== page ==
But I'm not sure I understand this: The Best Job in the world campaign "tonight earned the top award in the cyber website/interactive campaigns category. " at Cyber Lions this year.
I love the campaign, it's by all accounts been hugely successful, and bravo the Cummins for the having the balls to run it - it's just that for some reason a digital Grand Prix that could potentially have focussed on innovation and creativity within the digital space is awarded to no more than a glorified video competition entry form - it might have just as well worked if people had sent in VHS tapes.
I'm speaking from a Digital POV - the word of mouth, channel integration and all that is another thing completely. Sure it might just deserve the accolades in PR, Direct and possibly Integration...
Can someone/anyone allow me the insight I'm missing that gives this the margin on the superb Fiat Eco drive?
"Single-minded campaign" -- didn't signal much in the way of technological innovation or the pushing of boundaries."
Then we move onto the join a pal on MSN in the Happiness Factory (Does anyone use MSN anymore?) , pretty cool I guess if it works they way they say....
Then there is the Grip banner... (see it in action here):
...and Shake banners respectively using oldskool banner interactions in a fun way - my personal preference being the latter for what it's worth (cant get it to load the best bit so an image will have to do):
Liked this because of what it does - sure it's irreverent gloating, but maybe it'll give you an idea of where not to go to avoid the surging crowds of brits in Northern Summer (now by the sound of it yesterday as a rainy 24 in London UK).
Simple mash-up G Map, #ukhols included tweets plotting along with key words the likes of location and UK postcode. Why you'd give Vodafone your age and sex with that I'm not sure, maybe it's so they can market to you or something...
Liked it more because it's similar-ish to an idea I was proposing for Tourism Vic about 2 months ago. They didn't buy it of course - probably a little bold for our lovely conservative approach here to digital in Australia ;)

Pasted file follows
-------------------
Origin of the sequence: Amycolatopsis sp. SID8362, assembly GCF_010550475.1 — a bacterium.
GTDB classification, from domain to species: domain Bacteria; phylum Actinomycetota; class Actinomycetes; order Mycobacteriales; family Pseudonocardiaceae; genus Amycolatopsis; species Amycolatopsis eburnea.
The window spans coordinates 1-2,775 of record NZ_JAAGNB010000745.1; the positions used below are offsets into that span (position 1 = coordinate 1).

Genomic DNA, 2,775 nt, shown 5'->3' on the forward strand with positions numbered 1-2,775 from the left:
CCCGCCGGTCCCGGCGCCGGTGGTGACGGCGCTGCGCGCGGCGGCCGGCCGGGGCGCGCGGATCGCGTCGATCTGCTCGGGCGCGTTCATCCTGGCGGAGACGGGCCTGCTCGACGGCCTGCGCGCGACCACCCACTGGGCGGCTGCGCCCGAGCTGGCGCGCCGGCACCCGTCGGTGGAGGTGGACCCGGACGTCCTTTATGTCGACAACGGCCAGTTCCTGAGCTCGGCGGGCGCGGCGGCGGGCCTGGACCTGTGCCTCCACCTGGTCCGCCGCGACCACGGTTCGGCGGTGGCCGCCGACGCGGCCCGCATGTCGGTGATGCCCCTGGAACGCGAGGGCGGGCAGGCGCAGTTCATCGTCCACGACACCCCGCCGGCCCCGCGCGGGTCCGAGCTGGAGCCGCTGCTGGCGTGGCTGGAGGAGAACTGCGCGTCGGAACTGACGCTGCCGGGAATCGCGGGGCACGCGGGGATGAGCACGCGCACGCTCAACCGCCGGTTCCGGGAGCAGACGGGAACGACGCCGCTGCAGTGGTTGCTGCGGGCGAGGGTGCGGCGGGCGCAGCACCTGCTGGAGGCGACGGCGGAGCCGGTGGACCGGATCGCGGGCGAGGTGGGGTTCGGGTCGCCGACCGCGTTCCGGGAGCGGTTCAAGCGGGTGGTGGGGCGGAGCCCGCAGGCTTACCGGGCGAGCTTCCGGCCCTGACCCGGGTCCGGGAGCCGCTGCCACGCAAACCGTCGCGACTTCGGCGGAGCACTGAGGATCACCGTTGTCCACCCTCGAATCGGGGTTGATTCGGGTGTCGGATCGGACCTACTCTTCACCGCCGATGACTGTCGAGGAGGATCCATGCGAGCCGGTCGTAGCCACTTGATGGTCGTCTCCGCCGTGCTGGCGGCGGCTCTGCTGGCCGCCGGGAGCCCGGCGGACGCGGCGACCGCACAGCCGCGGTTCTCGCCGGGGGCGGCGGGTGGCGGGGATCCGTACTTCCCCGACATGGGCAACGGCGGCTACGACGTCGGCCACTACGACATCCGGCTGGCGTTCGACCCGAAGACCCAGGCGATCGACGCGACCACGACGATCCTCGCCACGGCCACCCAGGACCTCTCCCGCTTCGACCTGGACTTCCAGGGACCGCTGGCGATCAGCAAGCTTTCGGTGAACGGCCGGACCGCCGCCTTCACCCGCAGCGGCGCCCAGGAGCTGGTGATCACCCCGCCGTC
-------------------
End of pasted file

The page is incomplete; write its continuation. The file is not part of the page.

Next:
no, I'm not sore at all - but... if anyone wants my version (bold brands out there) just sing out - seriously.
If it wasn't for Twitter and social media as a whole grabbing all the headlines Augmented Reality would be the most talked about "technology" of 2008/2009.
While the roots of the technology have been around since as early as the 1990's (remember VR games!) it's only in the last 12 months has the interactive industry taken to it like moths to a flame. Below you will find some of the worlds biggest brands dipping their toe into "Augmented Reality". Some are in it for the PR aspect others trying to find a useful application. Many just to satisfy their need to do something new.
The technology has it's limitations though. Not only do you need a web cam but also a printer to activate it. Add to that one requires a download and installation of an application you cut your potential audience down considerably. That said I enjoy watching the videos and demos as much as interacting with it myself.
If you know of any interesting applications for AR please comment below. I know there is much more out there and my limited research was focused on the advertising and marketing side rather than the tech and art side.
Augmented Reality!? That's so 2008
Has AR jumped the shark? Well if Virtual Magicians are using it I think that's your answer. For me the best application of this is in store and also with kids toys. Both applications have far more useful applications than a fun web toy.
Below are 35 great examples of where Augmented Reality and their applications to the commercial and art world.
Correction Update: Apologies to Metaio who I incorrectly forgot to credit as the technology behind the Mini and Lego examples. This is why you don't post at 1am :)
I had not seen any arcade style games in AR before this. Fun and stupid and it was meant to be.